A UH team of geoscientists have been awarded 2.5 million hours worth of research on a central processing unit system called Stampede2.
A news release by the University mentions the supercomputer as one of the most powerful in the world. Additionally, the award resources equal a monetary value of more than $2 million, which is synonymous to one year of continuous research.
Stampede2, awarded by the National Science Foundation, is a flagship supercomputer located at the University of Texas at Austin at the Texas Advanced Computing Center.
“The reason why we need this is that we have this computer model and we are really crunching the numbers day in and day out,” said UH College of Natural Sciences and Mathematics assistant professor Lorenzo Colli.
“So if we ran this model on one of our laptops, it would need to run for 2.5 million hours before it would get through the conclusions,” Colli added.
Stampede2 will assist in this research by reenacting mantle convection, such as the churning of hot ductile rocks in the Earth’s interior.
“The ultimate goal, the light at the end of the tunnel, but it is a long tunnel, will be to be better prepared to forecast earthquakes,” Colli said. “But it’s not that with this research we will be able to predict earthquakes one by one.”
Colli is investigating how the mantle has formed in the past, how it is forming right now and hopes to be able to forecast mantle formations in the future.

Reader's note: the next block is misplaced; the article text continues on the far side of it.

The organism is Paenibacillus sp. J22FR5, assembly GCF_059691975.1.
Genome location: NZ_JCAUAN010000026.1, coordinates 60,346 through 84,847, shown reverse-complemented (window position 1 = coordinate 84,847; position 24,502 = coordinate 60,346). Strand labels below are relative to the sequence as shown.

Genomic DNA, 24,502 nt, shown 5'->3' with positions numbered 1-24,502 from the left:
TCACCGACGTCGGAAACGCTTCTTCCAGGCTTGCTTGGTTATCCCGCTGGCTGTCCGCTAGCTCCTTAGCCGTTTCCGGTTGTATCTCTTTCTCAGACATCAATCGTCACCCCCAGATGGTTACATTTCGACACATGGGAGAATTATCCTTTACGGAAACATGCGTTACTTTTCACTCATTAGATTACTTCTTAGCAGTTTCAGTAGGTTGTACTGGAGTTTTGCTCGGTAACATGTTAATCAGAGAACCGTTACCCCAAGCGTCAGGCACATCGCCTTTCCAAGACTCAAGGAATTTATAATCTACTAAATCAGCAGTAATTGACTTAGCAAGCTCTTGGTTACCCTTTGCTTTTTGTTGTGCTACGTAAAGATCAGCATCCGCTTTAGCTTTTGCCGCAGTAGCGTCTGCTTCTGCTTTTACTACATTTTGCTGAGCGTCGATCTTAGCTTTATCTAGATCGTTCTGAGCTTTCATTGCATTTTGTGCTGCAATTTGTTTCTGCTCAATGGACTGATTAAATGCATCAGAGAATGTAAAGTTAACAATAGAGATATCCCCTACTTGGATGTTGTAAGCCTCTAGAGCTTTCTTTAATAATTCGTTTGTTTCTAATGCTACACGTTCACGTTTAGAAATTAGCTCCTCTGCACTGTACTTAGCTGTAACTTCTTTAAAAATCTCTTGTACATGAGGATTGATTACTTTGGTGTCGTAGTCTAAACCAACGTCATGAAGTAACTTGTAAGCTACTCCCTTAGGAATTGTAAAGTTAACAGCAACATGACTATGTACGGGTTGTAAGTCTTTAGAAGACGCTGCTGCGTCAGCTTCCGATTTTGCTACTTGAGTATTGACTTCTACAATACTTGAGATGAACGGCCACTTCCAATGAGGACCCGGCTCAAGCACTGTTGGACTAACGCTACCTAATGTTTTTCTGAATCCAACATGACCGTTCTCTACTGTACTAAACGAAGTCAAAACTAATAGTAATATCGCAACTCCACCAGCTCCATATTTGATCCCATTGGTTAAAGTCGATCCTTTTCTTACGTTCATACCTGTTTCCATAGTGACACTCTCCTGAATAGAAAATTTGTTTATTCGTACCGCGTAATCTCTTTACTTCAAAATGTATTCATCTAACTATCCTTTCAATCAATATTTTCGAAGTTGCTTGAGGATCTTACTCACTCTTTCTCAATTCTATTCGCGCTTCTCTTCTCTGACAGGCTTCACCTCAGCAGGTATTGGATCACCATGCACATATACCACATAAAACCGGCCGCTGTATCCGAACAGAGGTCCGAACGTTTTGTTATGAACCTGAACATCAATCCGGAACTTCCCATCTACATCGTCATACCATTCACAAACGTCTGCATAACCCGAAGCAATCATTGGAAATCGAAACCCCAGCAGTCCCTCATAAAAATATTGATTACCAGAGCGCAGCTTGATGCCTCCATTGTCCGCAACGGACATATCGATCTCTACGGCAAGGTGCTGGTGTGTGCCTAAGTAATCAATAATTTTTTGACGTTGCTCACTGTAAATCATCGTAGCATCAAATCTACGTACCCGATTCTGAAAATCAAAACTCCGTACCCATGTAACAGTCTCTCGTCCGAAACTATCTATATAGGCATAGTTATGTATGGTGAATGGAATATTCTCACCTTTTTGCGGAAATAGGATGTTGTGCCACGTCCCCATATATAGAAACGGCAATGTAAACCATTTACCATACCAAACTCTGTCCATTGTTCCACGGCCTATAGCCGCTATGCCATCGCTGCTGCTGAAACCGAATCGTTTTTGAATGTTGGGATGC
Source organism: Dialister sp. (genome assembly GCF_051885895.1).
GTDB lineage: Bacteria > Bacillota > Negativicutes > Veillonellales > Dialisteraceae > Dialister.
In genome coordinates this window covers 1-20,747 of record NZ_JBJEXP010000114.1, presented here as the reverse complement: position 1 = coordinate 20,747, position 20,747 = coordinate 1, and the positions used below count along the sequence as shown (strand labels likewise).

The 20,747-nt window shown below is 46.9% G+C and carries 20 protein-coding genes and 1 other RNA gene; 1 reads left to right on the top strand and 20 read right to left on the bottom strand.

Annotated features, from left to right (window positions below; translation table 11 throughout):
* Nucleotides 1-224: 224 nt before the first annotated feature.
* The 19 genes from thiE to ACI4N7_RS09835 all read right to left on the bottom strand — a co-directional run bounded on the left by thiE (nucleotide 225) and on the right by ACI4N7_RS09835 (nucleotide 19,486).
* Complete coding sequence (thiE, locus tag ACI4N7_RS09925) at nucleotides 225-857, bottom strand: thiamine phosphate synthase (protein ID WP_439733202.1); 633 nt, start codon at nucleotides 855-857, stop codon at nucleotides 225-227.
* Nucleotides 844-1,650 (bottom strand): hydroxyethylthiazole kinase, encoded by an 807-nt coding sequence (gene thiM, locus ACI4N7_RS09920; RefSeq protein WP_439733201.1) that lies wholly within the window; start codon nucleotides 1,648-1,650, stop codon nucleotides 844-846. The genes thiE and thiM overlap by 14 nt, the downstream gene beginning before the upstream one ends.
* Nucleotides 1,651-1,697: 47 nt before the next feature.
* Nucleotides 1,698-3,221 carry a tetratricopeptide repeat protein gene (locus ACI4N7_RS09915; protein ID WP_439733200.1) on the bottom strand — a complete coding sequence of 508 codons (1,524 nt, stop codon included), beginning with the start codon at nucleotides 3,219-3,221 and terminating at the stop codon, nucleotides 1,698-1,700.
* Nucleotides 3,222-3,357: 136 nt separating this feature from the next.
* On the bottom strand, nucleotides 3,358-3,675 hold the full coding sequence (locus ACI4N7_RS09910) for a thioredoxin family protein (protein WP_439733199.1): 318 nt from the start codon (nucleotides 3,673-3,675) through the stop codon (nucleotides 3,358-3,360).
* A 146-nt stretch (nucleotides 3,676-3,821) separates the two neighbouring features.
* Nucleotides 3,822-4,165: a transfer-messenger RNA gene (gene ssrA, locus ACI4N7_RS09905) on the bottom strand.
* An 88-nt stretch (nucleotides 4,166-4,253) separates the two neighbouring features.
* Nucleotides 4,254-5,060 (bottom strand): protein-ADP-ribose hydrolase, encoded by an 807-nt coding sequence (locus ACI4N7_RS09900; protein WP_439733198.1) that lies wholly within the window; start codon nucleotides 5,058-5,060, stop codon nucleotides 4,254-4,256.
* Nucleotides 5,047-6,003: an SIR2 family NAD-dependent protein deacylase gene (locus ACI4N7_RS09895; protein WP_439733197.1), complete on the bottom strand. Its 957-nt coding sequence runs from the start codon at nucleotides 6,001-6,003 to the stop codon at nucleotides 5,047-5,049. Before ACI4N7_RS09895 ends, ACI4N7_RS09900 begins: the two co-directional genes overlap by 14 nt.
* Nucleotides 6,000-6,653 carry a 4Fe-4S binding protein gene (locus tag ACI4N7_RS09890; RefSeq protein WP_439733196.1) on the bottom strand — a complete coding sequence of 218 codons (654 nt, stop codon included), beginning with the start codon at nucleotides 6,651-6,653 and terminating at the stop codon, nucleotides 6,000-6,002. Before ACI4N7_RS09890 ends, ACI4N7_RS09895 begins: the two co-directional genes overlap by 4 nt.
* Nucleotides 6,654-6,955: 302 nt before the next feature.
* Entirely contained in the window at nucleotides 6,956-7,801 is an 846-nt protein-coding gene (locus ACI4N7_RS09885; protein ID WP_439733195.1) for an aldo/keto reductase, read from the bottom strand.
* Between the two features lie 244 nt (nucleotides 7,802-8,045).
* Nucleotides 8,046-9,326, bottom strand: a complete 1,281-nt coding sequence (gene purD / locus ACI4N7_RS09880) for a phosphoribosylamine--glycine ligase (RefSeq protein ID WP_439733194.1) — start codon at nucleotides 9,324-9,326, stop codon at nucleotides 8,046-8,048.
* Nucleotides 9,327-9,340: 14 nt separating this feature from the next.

The team is also looking into the remains of a lost ocean they believe to be sinking toward the center of the Earth.
“We can build a plate reconstruction that we think fits where this ‘lost ocean’ is positioned and how long the remains have been there,” said Department of Earth and Atmospheric Sciences doctoral student Spencer Fuston to UH.
The research Colli and his team are looking at examines the circulation of rocks within the earth mantle instead of looking at air in the atmosphere, and the supercomputer does that by running numerical models.
“The research will also allow us to improve our models and better understand how the Earth’s interior behaves,” Colli said.
“In the long term, the data will help us in dealing with earthquake forecasts and assessing the risk of earthquakes.”